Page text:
Hanzlik v. Interstate Power Co., 8280.

CourtSupreme Court of South Dakota
Writing for the CourtPER CURIAM.
Citation289 N.W. 589,67 S.D. 128
Docket Number8280.
Decision Date16 January 1940

289 N.W. 589

67 S.D. 128


No. 8280.

Supreme Court of South Dakota

January 16, 1940

Appeal from Circuit Court, Minnehaha County; John T. Medin, Judge.

Proceeding for compensation under the Workmen's Compensation Law by William M. Hanzlik, employee, opposed by the Interstate Power Company, employer, and the Zurich Insurance Company of St. Paul, Minn., insurer. From a judgment affirming an award of compensation by the Industrial Commission, the employer and insurer appeal.


L. E. Waggoner, of Sioux Falls, for appellants.

Krause & Van Buren, of Dell Rapids, for respondent.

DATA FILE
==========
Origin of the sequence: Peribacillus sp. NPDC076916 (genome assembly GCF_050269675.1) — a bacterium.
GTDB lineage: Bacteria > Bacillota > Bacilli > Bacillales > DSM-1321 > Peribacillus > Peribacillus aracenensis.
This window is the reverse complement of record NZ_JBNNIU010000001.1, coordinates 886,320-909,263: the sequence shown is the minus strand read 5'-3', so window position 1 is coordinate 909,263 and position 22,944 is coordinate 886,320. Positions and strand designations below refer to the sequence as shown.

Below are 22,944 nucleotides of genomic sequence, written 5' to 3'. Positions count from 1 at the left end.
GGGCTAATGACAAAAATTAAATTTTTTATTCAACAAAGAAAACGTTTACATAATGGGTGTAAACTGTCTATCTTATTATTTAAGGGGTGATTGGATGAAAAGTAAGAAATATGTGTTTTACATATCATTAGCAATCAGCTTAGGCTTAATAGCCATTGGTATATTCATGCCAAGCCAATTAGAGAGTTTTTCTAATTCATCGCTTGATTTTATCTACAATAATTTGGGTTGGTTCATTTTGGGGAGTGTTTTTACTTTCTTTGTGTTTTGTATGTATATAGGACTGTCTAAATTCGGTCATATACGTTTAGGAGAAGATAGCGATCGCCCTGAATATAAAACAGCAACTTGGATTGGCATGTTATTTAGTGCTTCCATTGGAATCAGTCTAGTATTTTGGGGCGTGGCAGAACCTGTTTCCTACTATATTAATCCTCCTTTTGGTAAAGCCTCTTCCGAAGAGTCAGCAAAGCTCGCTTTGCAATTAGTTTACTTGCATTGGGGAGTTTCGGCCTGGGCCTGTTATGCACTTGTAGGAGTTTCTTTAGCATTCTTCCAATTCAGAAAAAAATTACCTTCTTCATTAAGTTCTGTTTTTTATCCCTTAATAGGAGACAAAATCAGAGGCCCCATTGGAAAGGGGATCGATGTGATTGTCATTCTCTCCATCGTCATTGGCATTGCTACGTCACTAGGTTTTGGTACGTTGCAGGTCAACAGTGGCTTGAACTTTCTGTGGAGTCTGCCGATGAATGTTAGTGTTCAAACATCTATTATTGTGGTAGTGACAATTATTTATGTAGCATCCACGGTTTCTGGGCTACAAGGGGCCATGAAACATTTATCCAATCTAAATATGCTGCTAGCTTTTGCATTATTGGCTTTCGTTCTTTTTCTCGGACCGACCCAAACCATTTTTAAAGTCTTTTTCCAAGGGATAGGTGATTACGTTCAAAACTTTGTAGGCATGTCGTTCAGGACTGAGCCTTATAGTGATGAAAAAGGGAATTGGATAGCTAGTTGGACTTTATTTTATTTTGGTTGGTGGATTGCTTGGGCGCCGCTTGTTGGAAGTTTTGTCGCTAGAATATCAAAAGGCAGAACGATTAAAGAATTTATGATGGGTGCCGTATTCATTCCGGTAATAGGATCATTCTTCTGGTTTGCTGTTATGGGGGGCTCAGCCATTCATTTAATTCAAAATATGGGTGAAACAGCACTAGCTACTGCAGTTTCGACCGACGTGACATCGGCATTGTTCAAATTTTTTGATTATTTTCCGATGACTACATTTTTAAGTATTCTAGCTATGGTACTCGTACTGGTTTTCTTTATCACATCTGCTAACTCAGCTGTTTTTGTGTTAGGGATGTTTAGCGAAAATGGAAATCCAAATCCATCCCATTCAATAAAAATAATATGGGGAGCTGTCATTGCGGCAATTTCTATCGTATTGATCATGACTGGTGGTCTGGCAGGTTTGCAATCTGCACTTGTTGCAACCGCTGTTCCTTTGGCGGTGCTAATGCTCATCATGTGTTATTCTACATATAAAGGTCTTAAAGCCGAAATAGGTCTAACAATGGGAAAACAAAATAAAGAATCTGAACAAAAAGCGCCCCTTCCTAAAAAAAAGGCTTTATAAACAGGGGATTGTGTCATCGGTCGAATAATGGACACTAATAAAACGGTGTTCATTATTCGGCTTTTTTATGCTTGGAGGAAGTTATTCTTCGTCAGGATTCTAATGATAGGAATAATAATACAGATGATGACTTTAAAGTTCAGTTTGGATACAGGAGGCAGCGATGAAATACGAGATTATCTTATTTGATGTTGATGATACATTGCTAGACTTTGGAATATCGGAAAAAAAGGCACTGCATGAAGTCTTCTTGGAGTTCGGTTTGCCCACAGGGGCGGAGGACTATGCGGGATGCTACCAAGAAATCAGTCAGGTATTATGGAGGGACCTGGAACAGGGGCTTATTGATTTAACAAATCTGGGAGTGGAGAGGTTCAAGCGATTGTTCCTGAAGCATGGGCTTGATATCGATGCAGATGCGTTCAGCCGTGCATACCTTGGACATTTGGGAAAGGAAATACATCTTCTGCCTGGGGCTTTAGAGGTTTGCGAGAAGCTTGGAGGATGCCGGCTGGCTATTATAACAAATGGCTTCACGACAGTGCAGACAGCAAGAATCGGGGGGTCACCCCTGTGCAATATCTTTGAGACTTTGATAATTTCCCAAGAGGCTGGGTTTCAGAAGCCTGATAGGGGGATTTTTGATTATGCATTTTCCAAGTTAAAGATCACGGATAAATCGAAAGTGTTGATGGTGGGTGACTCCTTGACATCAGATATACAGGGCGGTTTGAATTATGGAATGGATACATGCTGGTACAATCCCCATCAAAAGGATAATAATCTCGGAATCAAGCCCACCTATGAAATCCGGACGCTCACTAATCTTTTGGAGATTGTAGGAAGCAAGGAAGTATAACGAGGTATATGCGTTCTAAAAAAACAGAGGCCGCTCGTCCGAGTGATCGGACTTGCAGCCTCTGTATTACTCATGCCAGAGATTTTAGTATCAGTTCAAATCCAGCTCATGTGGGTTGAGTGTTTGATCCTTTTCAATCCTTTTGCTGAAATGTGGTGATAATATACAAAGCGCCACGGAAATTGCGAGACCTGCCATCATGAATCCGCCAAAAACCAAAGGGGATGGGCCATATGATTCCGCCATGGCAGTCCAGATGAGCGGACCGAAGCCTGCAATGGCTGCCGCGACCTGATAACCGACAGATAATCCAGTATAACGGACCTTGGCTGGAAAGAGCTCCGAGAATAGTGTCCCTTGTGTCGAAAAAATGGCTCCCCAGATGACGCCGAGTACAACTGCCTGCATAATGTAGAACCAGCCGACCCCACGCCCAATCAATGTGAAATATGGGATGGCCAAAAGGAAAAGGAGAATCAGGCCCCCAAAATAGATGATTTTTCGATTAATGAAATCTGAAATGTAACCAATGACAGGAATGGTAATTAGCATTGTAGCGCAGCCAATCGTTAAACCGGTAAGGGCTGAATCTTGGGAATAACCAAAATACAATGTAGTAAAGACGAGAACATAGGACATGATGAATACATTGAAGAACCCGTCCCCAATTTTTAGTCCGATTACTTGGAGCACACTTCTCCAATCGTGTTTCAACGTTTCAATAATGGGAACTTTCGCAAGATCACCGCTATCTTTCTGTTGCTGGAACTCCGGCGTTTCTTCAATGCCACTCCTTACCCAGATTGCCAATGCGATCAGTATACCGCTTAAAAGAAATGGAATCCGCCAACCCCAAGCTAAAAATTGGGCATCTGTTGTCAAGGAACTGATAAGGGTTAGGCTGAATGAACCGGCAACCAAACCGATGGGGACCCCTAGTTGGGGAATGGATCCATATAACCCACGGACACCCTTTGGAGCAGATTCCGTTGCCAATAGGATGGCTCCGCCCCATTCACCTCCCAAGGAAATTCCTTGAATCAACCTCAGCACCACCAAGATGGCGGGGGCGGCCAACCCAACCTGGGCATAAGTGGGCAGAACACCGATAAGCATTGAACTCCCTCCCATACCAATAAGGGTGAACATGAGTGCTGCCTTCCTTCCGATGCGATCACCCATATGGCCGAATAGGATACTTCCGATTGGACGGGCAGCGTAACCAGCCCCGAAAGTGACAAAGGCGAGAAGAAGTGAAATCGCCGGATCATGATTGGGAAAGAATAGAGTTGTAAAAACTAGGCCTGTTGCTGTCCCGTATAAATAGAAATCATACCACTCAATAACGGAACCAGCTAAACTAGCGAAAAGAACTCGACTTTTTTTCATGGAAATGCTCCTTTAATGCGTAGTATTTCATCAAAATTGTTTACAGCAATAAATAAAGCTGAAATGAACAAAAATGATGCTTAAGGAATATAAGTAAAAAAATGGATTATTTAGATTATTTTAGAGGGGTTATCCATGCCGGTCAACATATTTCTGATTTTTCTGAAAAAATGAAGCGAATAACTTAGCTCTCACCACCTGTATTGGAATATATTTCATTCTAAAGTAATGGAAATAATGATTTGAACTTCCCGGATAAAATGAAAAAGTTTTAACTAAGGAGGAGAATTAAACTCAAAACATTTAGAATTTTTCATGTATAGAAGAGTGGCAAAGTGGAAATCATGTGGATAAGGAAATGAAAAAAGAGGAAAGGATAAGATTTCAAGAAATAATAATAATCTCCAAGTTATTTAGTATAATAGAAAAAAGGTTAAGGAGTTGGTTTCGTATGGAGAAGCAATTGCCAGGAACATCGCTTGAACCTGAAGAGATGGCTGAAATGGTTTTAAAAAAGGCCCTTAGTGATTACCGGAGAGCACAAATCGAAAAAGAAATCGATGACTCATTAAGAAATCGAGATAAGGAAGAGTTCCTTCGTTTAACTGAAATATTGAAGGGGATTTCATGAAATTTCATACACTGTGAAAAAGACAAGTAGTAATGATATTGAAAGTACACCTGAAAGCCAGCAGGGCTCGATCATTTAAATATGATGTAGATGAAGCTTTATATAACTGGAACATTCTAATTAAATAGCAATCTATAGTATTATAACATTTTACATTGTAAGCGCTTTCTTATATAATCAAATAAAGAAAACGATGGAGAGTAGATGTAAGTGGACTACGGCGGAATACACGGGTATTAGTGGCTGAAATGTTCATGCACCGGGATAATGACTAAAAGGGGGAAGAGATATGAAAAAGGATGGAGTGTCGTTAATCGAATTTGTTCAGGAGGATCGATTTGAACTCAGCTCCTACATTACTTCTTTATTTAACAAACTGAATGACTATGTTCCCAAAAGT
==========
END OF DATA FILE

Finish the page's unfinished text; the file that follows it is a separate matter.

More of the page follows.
This is an appeal from a judgment affirming an award of compensation under the South Dakota Workmen's Compensation Law, SDC 64. The essential facts are undisputed and may be epitomized as follows: At the time in question the defendant-employer served some nine communities in the vicinity of, and including, Hartford, South Dakota, with light and power by a connected system of distribution, and employed [289 N.W. 590.] plaintiff as manager of that district. A severe snow and sleet storm did extensive damage to the company's lines and cut off service to much of plaintiff's territory. In attempting to restore that service plaintiff worked ten hours the first day, eighteen hours the second day, seventeen hours the third day, fifteen hours the fourth day, and twenty-four hours the fifth day. During most of these hours he performed exhausting labor while exposed to severe weather and wet snow. He was stricken with illness while returning home on the last day of his labor, and within a few hours thereafter collapsed and was removed to a hospital at Sioux Falls, where his illness was eventually diagnosed as encephalitis. One physician testified that the symptoms indicated the presence of influenza, and that the encephalitis may have followed influenza. The testimony of medical experts warranted the following finding of fact: "That said exposure, exertion, and exhaustion to which said plaintiff then and there was subjected caused him to become weakened physically and thus lowered his physical resistance, making him more susceptible to germ disease; that the encephalitis which he then and there contracted, is a germ disease; that it was stimulated by the favorable condition of his said lowered physical resistance; and that said encephalitis was the result of his said exposure, exertion, and exhaustion."


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